Have you ever jumped out of bed really quickly in the morning and then suddenly felt like the room was spinning? Nearly everyone gets “dizzy spells” at one point in their lives, episodes where they feel dizzy or like they are floating or unsteady and going to fall. However, while an occasional dizzy spell is probably nothing to worry about, if you feel this way a lot – or all the time – you might just have something called a balance disorder.
What is Balance?
You may know when you have – or don’t have! – a sense of balance. But balance itself can be hard to define. A good working definition of balance is your body’s sense of where it is in space and in relation to other objects such as floors, walls, etc., Many parts of your body – including sensors in your chest, neck and legs, your eyes, your ears and your brain all help your body to maintain your balance. But this also means that when things go wrong with ears, eyes or the brain, it can cause you to have problems with balance, too.
What is a Balance Disorder?
A balance disorder refers to any one of several conditions that can give you a sensation of dizziness or giddiness or make you feel like you are unsteady on your feet. If this happens often or always happens in certain situations (such as when you stand up), it is important to talk to a doctor about this problem, as it might mean that you have a balance disorder.
What Causes Balance Disorders?
For some kids (and grown-ups), it is not always clear what is causing a balance disorder. For others, possible reasons can include:
- Some medications (especially blood pressure pills or medications called diuretics, which cause you to urinate more often)
- Low blood pressure or blood pressure that drops suddenly
- Head injuries
- Inner ear infections or dysfunction
- Neurological problems (these can affect how the brain processes information in your environment that helps you keep your balance)
- Problems with the muscles around your eyes
How Do You Know if You Have a Balance Disorder?
Every person is different, but you might have a balance disorder if you have any of the following symptoms, especially if you get them frequently:
- Feeling dizzy or feeling like the room is spinning
- Feeling faint or like you might pass out
- Feeling as though you are falling or floating
- Being confused or disoriented
- Feeling nauseous and/or throwing up
- Anxiety, fear or panic
- Feeling nauseous or throwing up, with or without diarrhea
- Changes in your blood pressure and how fast your heart is beating
Are There Different Kinds of Balance Disorders?
The term “balance disorder” is what is called an “umbrella term”, meaning that it can refer to a variety of conditions that cause problems with balance. The most common types of balance disorder include:
- Vestibular Neuronitis, or an inflammation/infection of the vestibular nerve
- Meniere’s Disease, which can cause a change in the amount of fluid in the inner ear; this change, in turn, can bring about symptoms like loss of hearing, vertigo, ringing in the ears (called tinnitus) or a feeling of fullness in the ears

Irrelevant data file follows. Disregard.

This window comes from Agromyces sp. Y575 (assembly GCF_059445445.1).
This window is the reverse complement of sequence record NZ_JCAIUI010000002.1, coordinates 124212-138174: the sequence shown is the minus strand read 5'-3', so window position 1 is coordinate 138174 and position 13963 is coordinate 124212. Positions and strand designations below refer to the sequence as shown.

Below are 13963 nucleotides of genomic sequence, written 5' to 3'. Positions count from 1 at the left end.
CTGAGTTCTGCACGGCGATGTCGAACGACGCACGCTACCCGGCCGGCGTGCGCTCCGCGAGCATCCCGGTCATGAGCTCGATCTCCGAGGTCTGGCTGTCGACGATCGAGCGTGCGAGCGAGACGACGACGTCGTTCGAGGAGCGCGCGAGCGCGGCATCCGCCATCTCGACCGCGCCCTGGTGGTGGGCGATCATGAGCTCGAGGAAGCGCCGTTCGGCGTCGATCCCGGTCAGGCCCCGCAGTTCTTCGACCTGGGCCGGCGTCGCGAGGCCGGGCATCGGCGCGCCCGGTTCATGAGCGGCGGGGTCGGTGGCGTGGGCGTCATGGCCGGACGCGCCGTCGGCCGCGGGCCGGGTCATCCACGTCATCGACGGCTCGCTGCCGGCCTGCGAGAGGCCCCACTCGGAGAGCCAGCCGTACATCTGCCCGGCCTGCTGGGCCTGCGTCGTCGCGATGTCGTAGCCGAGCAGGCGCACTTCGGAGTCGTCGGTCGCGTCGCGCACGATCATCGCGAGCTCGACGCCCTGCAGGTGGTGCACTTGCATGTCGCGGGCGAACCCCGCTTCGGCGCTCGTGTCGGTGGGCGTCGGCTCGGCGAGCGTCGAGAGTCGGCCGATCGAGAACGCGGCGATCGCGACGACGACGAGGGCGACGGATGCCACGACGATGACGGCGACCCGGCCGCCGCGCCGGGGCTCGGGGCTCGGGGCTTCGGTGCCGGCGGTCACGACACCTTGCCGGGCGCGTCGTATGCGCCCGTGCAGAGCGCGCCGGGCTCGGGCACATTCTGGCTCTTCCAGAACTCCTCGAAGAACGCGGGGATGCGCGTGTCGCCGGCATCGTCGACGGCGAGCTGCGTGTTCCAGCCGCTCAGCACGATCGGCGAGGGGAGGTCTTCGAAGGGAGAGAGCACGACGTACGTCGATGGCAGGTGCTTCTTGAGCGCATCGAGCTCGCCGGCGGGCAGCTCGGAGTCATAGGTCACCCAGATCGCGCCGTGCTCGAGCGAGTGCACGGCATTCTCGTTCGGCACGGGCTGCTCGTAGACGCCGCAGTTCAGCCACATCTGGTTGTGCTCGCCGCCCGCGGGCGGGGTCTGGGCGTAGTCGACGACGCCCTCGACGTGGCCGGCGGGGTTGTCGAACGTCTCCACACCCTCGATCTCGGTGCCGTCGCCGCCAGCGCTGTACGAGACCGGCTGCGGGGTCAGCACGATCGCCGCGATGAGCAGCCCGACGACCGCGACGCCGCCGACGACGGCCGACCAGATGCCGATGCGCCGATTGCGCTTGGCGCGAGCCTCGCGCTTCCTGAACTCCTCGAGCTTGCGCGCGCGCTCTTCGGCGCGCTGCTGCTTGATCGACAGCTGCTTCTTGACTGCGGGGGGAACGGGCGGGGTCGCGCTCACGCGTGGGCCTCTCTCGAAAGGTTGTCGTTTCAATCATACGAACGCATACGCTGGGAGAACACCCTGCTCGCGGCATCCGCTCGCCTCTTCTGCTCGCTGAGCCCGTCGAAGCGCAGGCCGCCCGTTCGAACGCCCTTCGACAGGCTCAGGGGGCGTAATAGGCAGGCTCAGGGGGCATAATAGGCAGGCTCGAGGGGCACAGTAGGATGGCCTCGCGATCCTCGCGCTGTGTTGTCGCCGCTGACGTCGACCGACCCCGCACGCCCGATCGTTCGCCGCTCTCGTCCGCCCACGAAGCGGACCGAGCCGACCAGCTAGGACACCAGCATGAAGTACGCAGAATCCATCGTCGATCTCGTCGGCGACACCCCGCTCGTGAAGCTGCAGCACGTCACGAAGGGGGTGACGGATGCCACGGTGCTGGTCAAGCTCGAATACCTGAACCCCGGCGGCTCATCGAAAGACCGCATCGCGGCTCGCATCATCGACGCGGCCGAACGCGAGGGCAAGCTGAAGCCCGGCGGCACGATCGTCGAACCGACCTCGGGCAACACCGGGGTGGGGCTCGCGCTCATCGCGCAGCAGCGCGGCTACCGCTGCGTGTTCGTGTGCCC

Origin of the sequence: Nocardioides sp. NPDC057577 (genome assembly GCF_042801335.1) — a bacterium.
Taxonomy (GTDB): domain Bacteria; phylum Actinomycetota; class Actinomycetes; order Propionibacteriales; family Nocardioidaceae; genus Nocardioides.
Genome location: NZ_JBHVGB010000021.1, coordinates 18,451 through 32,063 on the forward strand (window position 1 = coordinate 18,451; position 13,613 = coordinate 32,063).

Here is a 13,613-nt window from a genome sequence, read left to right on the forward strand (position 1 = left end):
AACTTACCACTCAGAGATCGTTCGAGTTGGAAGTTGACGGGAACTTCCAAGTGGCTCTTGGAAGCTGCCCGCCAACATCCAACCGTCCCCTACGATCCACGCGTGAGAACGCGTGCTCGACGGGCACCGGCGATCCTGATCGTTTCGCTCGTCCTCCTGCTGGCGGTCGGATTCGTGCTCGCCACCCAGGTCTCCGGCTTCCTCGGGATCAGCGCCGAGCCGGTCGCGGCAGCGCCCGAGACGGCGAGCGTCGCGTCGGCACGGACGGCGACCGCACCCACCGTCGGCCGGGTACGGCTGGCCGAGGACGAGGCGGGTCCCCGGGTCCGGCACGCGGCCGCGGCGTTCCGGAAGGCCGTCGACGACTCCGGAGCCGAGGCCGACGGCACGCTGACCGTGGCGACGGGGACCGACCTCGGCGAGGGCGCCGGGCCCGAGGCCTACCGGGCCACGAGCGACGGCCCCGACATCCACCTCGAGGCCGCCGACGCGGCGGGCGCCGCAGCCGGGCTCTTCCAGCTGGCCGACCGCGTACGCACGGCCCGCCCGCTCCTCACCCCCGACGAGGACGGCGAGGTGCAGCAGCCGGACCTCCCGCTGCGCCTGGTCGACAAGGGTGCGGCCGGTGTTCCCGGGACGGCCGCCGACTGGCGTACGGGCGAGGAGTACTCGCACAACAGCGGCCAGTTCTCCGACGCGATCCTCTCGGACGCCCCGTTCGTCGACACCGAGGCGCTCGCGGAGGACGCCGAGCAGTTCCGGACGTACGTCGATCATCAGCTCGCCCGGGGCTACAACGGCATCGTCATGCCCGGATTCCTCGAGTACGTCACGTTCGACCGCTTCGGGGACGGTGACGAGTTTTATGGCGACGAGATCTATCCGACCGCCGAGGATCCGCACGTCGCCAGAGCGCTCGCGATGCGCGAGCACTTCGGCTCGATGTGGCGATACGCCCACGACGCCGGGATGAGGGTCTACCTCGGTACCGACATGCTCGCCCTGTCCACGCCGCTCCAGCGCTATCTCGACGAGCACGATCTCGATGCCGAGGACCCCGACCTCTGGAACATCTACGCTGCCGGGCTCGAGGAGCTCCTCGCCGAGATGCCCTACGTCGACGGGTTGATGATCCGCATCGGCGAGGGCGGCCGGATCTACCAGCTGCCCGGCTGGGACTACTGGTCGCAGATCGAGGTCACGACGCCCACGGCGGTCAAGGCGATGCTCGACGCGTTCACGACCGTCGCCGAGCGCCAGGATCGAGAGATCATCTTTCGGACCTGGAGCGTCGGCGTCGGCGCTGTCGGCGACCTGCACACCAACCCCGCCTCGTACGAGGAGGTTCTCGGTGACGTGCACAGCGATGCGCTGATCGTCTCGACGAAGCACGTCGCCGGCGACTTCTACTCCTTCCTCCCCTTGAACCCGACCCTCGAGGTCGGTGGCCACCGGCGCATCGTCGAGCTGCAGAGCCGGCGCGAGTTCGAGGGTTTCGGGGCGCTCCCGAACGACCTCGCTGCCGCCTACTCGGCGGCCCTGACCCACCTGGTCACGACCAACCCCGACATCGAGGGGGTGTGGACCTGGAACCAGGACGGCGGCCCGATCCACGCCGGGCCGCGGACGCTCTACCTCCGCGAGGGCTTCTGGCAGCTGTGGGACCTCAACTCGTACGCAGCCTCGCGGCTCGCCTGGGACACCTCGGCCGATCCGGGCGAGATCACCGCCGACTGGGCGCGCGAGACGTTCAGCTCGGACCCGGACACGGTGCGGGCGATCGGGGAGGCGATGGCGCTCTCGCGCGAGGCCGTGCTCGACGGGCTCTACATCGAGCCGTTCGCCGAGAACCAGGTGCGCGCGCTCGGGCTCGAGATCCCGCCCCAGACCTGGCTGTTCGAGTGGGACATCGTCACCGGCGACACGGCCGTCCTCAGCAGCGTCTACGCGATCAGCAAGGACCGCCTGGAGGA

- Labrynthitis, or the infection/inflammation of the inner ear, which is a key player in the body’s ability to balance.
- Benign Paroxysmal Vertigo (BPV), a condition which causes feelings of dizziness and giddiness when someone turns their head or changes positions. This is due when loose crystals in the inner ear enter into another part of the ear called the semi-circular canal and interferes with signals to the brain
- Benign Paroxysmal Torticollis. This balance problem affects babies up to age 6 months and is often diagnosed when they try to keep their head tilted to one side to make up for this imbalance. Babies with this condition can have headaches, throw up and sweat more than is normal.
How are Balance Disorders Diagnosed?
Depending on the kind of balance disorder someone has, they can be diagnosed either by a general practice or family physician (your family doctor) or by an ear, nose and threat (ENT) specialist, also called an otolaryngologist. Diagnosis is based on getting information about a patient’s signs and symptoms and their personal and family history as well as a physical exam, which usually includes a hearing exam and tests to measure the movements of the eye. Imaging tests of the brain may also be taken to help a doctor in his or her diagnosis.
How Does A Doctor Treat Balance Disorders?
Treatment of a balance disorder will depend on the specific type of disorder a patient has. Possible treatments can include:
- Treating the underlying condition (for instance, giving an antibiotic to treat an ear infection which is causing the balance problem)
- In the case of BPPV, patients can be taught to treat themselves with a positioning exercise called the Epley maneuver.
- Meniere’s disease may require patients to make lifestyle changes like following a certain diet and quitting smoking if they are smokers; surgery may also be required
- Medications to treat vertigo or nausea
- Corticosteroids to help reduce inflammation
Balance disorders can be quite easy – or quite difficult – to treat, depending on the specific type of disorder a patient has. But if you are having a lot of problems with dizziness and giddiness and the issue doesn’t seem to be going away, be sure to see your doctor or talk to a grown-up about it, as it sometimes can be caused by an underlying condition that also will need treatment.